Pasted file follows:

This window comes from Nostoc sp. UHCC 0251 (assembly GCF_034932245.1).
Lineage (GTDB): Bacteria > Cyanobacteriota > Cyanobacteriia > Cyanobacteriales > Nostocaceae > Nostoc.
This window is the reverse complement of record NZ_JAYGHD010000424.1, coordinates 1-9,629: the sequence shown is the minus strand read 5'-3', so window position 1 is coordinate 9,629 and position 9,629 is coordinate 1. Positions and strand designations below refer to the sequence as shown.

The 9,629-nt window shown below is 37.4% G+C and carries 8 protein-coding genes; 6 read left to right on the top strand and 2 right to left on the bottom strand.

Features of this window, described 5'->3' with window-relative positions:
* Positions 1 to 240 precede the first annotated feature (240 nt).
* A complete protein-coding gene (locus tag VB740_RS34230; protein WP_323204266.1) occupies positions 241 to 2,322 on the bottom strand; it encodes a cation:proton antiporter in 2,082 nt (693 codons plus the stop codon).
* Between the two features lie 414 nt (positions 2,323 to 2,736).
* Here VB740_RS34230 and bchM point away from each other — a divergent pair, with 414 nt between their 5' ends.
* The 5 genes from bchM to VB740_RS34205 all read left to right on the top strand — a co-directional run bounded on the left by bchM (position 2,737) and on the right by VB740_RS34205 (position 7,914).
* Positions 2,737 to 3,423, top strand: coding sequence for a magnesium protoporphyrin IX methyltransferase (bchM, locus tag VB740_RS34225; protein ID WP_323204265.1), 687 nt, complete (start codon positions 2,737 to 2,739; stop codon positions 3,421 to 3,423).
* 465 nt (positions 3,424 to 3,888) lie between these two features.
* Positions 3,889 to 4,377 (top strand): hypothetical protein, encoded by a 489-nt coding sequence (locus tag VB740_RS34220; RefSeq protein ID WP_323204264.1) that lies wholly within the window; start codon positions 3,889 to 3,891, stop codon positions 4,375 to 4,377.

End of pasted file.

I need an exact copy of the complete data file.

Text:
This window comes from Nostoc sp. UHCC 0251 (assembly GCF_034932245.1).
Lineage (GTDB): Bacteria > Cyanobacteriota > Cyanobacteriia > Cyanobacteriales > Nostocaceae > Nostoc.
This window is the reverse complement of record NZ_JAYGHD010000424.1, coordinates 1-9,629: the sequence shown is the minus strand read 5'-3', so window position 1 is coordinate 9,629 and position 9,629 is coordinate 1. Positions and strand designations below refer to the sequence as shown.

The 9,629-nt window shown below is 37.4% G+C and carries 8 protein-coding genes; 6 read left to right on the top strand and 2 right to left on the bottom strand.

Features of this window, described 5'->3' with window-relative positions:
* Positions 1 to 240 precede the first annotated feature (240 nt).
* A complete protein-coding gene (locus tag VB740_RS34230; protein WP_323204266.1) occupies positions 241 to 2,322 on the bottom strand; it encodes a cation:proton antiporter in 2,082 nt (693 codons plus the stop codon).
* Between the two features lie 414 nt (positions 2,323 to 2,736).
* Here VB740_RS34230 and bchM point away from each other — a divergent pair, with 414 nt between their 5' ends.
* The 5 genes from bchM to VB740_RS34205 all read left to right on the top strand — a co-directional run bounded on the left by bchM (position 2,737) and on the right by VB740_RS34205 (position 7,914).
* Positions 2,737 to 3,423, top strand: coding sequence for a magnesium protoporphyrin IX methyltransferase (bchM, locus tag VB740_RS34225; protein ID WP_323204265.1), 687 nt, complete (start codon positions 2,737 to 2,739; stop codon positions 3,421 to 3,423).
* 465 nt (positions 3,424 to 3,888) lie between these two features.
* Positions 3,889 to 4,377 (top strand): hypothetical protein, encoded by a 489-nt coding sequence (locus tag VB740_RS34220; RefSeq protein ID WP_323204264.1) that lies wholly within the window; start codon positions 3,889 to 3,891, stop codon positions 4,375 to 4,377.